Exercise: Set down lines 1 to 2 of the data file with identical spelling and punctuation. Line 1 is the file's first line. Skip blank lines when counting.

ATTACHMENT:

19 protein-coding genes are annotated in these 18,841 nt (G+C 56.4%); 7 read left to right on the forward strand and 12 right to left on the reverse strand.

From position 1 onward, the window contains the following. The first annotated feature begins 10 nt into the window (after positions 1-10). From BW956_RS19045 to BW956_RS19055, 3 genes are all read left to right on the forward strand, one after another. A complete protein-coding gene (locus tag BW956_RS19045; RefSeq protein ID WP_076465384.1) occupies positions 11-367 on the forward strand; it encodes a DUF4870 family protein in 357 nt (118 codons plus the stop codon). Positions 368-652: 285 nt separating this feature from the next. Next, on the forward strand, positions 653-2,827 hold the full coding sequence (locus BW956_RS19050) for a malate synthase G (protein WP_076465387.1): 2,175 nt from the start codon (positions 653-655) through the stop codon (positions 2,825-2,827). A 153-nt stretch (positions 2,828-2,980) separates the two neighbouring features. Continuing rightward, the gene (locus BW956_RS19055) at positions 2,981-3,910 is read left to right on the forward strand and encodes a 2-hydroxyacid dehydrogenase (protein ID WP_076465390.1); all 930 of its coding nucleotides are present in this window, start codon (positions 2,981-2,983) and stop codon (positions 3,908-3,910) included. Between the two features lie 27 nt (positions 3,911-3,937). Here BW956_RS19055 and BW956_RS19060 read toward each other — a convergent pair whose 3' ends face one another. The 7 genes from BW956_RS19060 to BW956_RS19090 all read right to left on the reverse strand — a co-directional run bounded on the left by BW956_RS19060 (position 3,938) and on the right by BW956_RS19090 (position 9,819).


19 protein-coding genes are annotated in these 18,841 nt (G+C 56.4%); 7 read left to right on the forward strand and 12 right to left on the reverse strand.

From position 1 onward, the window contains the following. The first annotated feature begins 10 nt into the window (after positions 1-10). From BW956_RS19045 to BW956_RS19055, 3 genes are all read left to right on the forward strand, one after another. A complete protein-coding gene (locus tag BW956_RS19045; RefSeq protein ID WP_076465384.1) occupies positions 11-367 on the forward strand; it encodes a DUF4870 family protein in 357 nt (118 codons plus the stop codon). Positions 368-652: 285 nt separating this feature from the next. Next, on the forward strand, positions 653-2,827 hold the full coding sequence (locus BW956_RS19050) for a malate synthase G (protein WP_076465387.1): 2,175 nt from the start codon (positions 653-655) through the stop codon (positions 2,825-2,827). A 153-nt stretch (positions 2,828-2,980) separates the two neighbouring features. Continuing rightward, the gene (locus BW956_RS19055) at positions 2,981-3,910 is read left to right on the forward strand and encodes a 2-hydroxyacid dehydrogenase (protein ID WP_076465390.1); all 930 of its coding nucleotides are present in this window, start codon (positions 2,981-2,983) and stop codon (positions 3,908-3,910) included. Between the two features lie 27 nt (positions 3,911-3,937). Here BW956_RS19055 and BW956_RS19060 read toward each other — a convergent pair whose 3' ends face one another. The 7 genes from BW956_RS19060 to BW956_RS19090 all read right to left on the reverse strand — a co-directional run bounded on the left by BW956_RS19060 (position 3,938) and on the right by BW956_RS19090 (position 9,819).